George W. Bush’s inauguration went less smoothly than the GOP would have liked, as thousands of activists filled the streets of Washington to protest Bush’s disputed election “victory.”


chapters from as far away as Detroit dispatched busloads of activists for a demonstration that surrounded the Supreme Court building. Protests organized by the

National Organization for Women

, the

National Action Network

and other groups made dissent the order of the day, though a huge police presence blocked several marches and prevented the use of giant puppets and other tools of post-Seattle protest. The

Kensington Welfare Rights Union

built a tent city, “Bushville USA,” on the lawn of the Health and Human Services Department, only to see it dismantled within minutes and its 200 occupants removed by security officials.

Alexis Baden-Meyer

, an organizer of the DC-based

Arts in Action Working Group

, said police restrictions violated freedom of expression. But the protests were still heard–and seen. The most high-profile challenge came along the inaugural parade route, where protesters took over bleachers reserved for Bush supporters and jeered “Jail to the Thief” as the Bush motorcade raced by…. Dozens of protests occurred elsewhere on January 20; NAACP president

Kweisi Mfume

told 1,000 people at an electoral reform rally in Tallahassee, “While the eyes of the nation are on Washington and on this inauguration, we’ve come back to Florida to say that we remember and we must not ever forget.”


On the day before the inaugural, voting rights activists from across the country gathered in Washington to plot a legislative and political crusade to reform the political system. “The Bush people, the Republicans, the Supreme Court–they do not yet fully understand the mistake they made when they decided to steal the election,” declared Representative

Cynthia McKinney

of Georgia. Members of the Congressional Progressive Caucus, including Senator

Paul Wellstone

and Representatives

Dennis Kucinich


Bernie Sanders


Jan Schakowsky


Barbara Lee


Eleanor Holmes Norton

and McKinney, joined academics and activists for seminars, workshops and discussions organized by the

Institute for Policy Studies

, the

Progressive Challenge

network, the

Nation Institute

and the

Center for Voting and Democracy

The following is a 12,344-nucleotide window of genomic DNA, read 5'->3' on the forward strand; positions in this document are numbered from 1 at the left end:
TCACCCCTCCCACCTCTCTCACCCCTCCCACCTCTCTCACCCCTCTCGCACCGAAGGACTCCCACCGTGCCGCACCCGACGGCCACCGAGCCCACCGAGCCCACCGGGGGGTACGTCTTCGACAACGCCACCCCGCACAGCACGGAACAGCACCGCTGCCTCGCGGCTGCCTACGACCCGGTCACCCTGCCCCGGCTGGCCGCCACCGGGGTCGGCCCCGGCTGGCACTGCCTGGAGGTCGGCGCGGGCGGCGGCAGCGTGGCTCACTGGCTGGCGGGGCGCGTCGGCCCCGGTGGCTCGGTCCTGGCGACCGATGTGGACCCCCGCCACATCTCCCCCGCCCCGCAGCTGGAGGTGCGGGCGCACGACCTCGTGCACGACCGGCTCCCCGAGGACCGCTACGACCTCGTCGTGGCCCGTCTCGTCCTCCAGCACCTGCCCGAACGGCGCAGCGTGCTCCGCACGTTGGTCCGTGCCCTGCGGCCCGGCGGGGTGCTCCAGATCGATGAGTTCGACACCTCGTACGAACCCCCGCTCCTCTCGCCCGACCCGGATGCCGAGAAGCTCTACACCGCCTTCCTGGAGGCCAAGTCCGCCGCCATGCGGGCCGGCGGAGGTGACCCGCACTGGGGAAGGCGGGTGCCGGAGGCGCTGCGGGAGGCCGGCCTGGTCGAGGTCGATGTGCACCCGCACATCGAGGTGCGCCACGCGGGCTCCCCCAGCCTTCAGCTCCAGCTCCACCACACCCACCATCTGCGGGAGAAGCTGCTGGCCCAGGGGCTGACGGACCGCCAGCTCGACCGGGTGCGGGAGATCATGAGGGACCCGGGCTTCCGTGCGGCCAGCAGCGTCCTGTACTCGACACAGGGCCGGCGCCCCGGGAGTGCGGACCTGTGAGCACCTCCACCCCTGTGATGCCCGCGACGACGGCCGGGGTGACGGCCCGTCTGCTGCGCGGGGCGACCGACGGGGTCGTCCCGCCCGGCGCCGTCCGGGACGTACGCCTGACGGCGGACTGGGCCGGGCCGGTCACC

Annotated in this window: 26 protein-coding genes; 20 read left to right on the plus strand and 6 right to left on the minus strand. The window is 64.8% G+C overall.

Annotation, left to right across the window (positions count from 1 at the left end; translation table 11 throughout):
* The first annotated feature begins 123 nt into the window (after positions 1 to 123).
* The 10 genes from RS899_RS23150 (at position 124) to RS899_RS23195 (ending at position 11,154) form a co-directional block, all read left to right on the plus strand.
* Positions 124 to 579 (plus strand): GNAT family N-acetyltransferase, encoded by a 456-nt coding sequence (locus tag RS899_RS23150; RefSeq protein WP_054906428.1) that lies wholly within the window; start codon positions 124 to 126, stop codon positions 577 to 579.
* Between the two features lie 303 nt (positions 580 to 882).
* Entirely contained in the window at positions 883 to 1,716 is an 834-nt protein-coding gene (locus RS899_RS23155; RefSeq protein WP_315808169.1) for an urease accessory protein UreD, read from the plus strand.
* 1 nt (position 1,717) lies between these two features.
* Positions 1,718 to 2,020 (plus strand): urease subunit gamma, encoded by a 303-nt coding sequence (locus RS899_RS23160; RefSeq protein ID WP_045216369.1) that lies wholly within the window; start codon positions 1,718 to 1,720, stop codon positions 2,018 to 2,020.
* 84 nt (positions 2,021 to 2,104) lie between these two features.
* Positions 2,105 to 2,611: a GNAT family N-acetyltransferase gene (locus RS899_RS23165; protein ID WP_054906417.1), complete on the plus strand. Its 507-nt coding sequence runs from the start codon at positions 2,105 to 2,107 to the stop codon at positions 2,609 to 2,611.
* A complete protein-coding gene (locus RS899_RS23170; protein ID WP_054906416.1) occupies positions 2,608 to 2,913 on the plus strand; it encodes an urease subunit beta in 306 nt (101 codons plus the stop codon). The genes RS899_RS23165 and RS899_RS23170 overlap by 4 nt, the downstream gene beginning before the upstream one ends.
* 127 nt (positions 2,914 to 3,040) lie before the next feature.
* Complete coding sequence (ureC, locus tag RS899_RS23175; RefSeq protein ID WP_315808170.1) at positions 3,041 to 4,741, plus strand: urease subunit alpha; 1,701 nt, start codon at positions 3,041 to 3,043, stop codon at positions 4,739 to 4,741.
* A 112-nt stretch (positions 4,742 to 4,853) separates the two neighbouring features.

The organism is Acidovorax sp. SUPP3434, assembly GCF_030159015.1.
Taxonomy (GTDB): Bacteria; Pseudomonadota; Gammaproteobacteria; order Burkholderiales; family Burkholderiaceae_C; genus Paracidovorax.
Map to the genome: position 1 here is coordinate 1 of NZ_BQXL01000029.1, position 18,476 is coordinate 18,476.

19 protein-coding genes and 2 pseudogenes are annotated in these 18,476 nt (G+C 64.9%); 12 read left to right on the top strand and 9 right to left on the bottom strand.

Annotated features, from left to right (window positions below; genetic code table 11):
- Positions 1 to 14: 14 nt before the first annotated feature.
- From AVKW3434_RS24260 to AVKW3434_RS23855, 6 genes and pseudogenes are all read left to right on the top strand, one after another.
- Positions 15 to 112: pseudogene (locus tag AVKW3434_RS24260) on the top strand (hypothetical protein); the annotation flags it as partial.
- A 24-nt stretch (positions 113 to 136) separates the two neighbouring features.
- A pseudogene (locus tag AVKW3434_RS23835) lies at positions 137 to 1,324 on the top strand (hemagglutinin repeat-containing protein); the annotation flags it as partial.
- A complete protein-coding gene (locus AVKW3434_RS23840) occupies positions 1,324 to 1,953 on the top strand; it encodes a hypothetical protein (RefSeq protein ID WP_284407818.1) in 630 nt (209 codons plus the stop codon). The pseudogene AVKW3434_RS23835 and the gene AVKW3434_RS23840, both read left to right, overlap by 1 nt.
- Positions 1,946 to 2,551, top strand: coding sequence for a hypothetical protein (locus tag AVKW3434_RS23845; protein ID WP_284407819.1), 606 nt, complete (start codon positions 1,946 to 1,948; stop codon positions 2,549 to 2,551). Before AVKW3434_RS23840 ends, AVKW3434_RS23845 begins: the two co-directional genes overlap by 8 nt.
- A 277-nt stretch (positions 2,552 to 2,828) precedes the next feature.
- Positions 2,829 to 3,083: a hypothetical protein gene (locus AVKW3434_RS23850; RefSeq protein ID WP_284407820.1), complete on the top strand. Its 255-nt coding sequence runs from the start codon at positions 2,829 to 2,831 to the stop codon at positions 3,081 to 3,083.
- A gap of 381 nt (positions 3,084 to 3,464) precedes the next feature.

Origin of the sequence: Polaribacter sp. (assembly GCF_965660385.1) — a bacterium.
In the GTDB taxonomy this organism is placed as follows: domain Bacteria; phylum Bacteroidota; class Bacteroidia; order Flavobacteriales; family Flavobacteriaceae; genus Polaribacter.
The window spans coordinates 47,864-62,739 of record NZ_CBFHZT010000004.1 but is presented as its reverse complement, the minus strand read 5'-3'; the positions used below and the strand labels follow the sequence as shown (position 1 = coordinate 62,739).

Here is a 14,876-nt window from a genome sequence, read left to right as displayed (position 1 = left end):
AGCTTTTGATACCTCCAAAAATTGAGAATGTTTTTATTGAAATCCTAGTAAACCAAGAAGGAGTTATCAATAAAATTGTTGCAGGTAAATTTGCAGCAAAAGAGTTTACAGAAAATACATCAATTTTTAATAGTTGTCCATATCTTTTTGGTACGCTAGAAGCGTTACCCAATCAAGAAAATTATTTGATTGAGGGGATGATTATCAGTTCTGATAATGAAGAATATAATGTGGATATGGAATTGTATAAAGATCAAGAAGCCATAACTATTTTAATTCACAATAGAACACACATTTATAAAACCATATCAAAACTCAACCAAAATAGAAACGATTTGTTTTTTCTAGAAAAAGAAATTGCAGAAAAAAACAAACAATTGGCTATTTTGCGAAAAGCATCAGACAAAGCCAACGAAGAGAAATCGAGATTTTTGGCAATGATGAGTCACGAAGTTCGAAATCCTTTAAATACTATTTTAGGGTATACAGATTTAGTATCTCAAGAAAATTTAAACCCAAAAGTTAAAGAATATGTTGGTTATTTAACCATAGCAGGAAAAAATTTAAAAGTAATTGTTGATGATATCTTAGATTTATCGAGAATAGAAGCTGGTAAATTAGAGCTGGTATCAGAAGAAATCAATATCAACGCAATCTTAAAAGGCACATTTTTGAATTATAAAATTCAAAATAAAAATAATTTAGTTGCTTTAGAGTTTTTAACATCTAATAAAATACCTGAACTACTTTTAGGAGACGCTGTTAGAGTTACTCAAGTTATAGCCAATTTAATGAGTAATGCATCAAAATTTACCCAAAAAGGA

. The forum was the first of several planned to link grassroots activists with members of the 107th Congress who are pushing reform legislation on issues ranging from the healthcare crisis to the wealth gap. McKinney said the Florida election dispute and anticipated fights over Congressional redistricting created a rare opening for reform. “In 1965, civil rights activism that seemed undoable suddenly became doable after Bloody Sunday,” she said. “After Florida 2000, voting reforms that seemed undoable suddenly seem doable. Voting rights is an issue–not just a civil rights issue, but an American issue.”


The grilling of Attorney General-designate John Ashcroft by Senators Ted Kennedy and Joe Biden during the Senate Judiciary Committee’s confirmation hearings benefited substantially from information provided by one of the nation’s most ambitious grassroots organizations,

Missouri Pro-Vote

, a coalition of labor, pro-choice, gay and lesbian, and community activist groups. Soon after Ashcroft’s nomination was announced, Pro-Vote officials began working with


Democracy Now!

radio program, the

Institute for Public Accuracy



–the national network of state-based progressive groups with which Pro-Vote is affiliated–to spread the word about Ashcroft’s extremist views and his record of racial insensitivity. Much of the information had been gathered as part of a five-year monitoring project of the Pro-Vote-linked

Missouri Citizen Education Fund

. Pro-Vote’s work to expand African-American voter registration in St. Louis last year–when Ashcroft was narrowly defeated for re-election to the Senate–was honored by the

Coalition of Black Trade Unionists

as part of that city’s

Martin Luther King Day



“You can’t always get what you want,” crooned activist-musician

Doug Hartnett

, as his band the


ripped into the Rolling Stones classic and a set of equally appropriate tunes for dissenters on the first night of the George W. Bush Administration. Rocking a crowd of more than 800 at the

Americans for Democratic Action

Counter-Inaugural Gala, Hartnett, who works by day as a lawyer for the whistleblowing

Government Accountability Project

, and the Oxymorons had no trouble filling the dance floor at Washington’s Mayflower hotel with a multigenerational crowd that answered the call to “party liberally.” Grand Old Partyers arriving to celebrate in another wing of the hotel did double takes when they encountered revelers like Baltimore’s Sarah McClintock, whose green brocade gown was accented with gold glitter slogans that read, “Reject the Republicans” and “Jail to the Thief.” “I wanted to make a fashion statement that no one would misinterpret,” announced a grinning McClintock.

John Nichols’s e-mail is